The government has asked everyone to social distance, but what does this mean?
Coronavirus is spread when people who are infected with the virus release airborne droplets, for example when they sneeze or cough, which then spread to people and objects around them.
Social distancing is important as it helps to reduce the spread of coronavirus.
Why should I social distance?
Even if you are feeling well and you go out to meet your friends, you or your friends could still be a carrier of the virus, even if you don’t have any symptoms. You, or them, could then pass the virus on to others.
The virus can take up to 14 days from when you have been infected to start showing symptoms, but you can still be infectious to others during this time. Whilst you may not get any symptoms, members of your family might.
Coronavirus does not just affect elderly or sick people, it can affect anyone and, while you may think that you’re fit and healthy and that it won’t affect you, there is no guarantee.
If you or others are caught not abiding by social distancing, the police have the powers to break up any gatherings and to issue fines.
Who benefits from social distancing?
While social distancing helps to reduce the spread of the virus, it more importantly helps to protect vulnerable and high risk people in the community. People who fall into this category include:
- People over the age of 70
- People with respiratory conditions such as Cystic Fibrosis, Asthma and COPD
- People with a weak immune system – this can include people who are currently having chemotherapy or other medication that can affect the immune system
- People with diabetes
- Pregnant women
These are just some examples of the people within the high risk and vulnerable groups; the list is much longer and can be viewed on the NHS website.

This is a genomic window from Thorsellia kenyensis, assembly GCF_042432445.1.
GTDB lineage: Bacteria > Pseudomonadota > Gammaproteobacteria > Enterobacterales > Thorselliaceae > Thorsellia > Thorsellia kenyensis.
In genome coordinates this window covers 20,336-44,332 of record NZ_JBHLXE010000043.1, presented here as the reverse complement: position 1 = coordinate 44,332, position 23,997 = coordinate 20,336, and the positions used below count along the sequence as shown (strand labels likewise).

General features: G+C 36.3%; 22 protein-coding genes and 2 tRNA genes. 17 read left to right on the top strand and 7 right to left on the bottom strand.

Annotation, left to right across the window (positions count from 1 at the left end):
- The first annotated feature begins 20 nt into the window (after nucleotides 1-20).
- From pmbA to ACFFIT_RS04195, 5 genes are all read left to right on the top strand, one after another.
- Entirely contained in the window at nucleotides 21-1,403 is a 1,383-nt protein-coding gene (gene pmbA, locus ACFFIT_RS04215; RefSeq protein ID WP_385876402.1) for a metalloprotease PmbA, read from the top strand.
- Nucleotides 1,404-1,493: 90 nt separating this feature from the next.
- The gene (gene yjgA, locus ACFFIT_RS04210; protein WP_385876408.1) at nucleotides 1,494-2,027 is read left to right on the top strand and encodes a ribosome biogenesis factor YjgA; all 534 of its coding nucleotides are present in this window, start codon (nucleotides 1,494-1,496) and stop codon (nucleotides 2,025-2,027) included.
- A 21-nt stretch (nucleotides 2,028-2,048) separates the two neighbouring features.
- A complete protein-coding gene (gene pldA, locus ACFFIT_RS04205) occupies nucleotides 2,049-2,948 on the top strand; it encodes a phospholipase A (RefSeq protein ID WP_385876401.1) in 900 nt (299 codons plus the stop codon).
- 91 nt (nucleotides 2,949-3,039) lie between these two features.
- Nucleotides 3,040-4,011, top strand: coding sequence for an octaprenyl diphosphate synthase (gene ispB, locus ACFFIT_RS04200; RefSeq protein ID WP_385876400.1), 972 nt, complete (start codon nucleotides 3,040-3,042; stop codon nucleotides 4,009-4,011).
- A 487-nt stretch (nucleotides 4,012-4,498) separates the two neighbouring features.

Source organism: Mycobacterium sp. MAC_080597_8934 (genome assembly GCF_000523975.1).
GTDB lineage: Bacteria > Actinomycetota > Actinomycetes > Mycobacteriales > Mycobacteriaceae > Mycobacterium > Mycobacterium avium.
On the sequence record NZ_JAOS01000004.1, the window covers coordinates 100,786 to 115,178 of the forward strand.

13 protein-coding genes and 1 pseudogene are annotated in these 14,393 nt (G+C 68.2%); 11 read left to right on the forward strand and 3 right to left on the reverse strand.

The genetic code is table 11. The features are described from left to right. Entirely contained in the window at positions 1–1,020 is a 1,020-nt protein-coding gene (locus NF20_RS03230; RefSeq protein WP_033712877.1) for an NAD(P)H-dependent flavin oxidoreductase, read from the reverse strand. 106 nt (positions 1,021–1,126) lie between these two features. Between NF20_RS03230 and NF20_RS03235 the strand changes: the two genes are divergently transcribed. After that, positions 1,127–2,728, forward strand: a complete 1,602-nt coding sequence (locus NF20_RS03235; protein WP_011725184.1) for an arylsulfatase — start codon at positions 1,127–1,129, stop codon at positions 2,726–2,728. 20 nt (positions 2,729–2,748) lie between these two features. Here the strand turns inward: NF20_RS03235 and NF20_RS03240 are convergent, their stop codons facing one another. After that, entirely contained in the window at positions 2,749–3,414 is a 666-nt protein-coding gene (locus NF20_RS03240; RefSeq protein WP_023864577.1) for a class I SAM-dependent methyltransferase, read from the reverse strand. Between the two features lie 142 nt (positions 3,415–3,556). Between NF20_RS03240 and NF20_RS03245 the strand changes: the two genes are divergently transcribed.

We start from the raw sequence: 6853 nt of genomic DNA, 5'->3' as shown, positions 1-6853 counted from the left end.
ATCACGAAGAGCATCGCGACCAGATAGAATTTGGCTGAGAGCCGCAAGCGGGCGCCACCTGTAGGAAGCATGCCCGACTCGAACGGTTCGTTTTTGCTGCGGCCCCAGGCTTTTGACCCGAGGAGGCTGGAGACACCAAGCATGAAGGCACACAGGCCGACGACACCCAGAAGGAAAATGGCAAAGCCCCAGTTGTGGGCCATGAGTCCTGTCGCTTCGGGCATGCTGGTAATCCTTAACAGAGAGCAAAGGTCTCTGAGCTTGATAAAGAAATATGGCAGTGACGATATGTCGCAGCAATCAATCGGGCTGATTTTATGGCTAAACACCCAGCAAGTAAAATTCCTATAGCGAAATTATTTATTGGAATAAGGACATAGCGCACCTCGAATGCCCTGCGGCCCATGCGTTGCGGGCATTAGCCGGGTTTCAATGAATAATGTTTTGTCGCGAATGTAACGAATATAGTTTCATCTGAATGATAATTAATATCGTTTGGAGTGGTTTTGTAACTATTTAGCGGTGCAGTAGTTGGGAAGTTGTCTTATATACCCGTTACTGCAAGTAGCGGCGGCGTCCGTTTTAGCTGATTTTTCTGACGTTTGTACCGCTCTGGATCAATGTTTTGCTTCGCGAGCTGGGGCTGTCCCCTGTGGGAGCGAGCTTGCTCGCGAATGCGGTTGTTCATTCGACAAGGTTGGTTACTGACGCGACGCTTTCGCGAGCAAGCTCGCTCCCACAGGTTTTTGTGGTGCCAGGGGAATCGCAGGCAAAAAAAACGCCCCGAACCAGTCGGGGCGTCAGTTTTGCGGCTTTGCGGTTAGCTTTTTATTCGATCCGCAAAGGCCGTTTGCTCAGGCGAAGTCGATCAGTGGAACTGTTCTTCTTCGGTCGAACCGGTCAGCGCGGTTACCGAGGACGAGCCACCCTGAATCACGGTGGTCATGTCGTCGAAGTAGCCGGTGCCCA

By minimising contact with people other than those you live with, you are helping to protect vulnerable and high risk people, which could help to save lives.
How do I social distance and what am I allowed to do whilst social distancing?
From 4 July, the 2 metre social distancing rule will be changed, and people should stay ‘one-metre plus’ where a distance of 2 metres is not possible.
You can find all of the latest government guidelines here.
Year 10 and 12 pupils in secondary schools and further education colleges will be receiving some face to face support. Your school will be in touch with the plans that are required to keep you safe in school. It’s hoped that everyone will return to school full time in September.
You will have to wear a face covering on public transport and any enclosed spaces. You can find out more on wearing and making a cloth face covering here.
If, after lifting some of the restrictions, the government sees a concerning rise in the infection rate, then some restrictions may have to be brought back in so it’s important you follow the social distancing guidance.
Looking after your own emotional health during the coronavirus is so important, and we’ve got advice on how to do that here.
Everyone’s actions have helped to reduce the transmission of coronavirus in our communities, with deaths and infection rates continuing to fall.
The government has set out its plan to return life to as near normal as we can, for as many people as we can, as quickly and fairly as possible in order to protect the vulnerable, but in a way that is safe and continues to protect our NHS.
The most important thing we can continue to do is to stay alert, control the virus, and, in doing so, save lives.
Find help in your local area
Find out what services are available to you in your area. Remember your school nurse is always there to give you confidential help and support.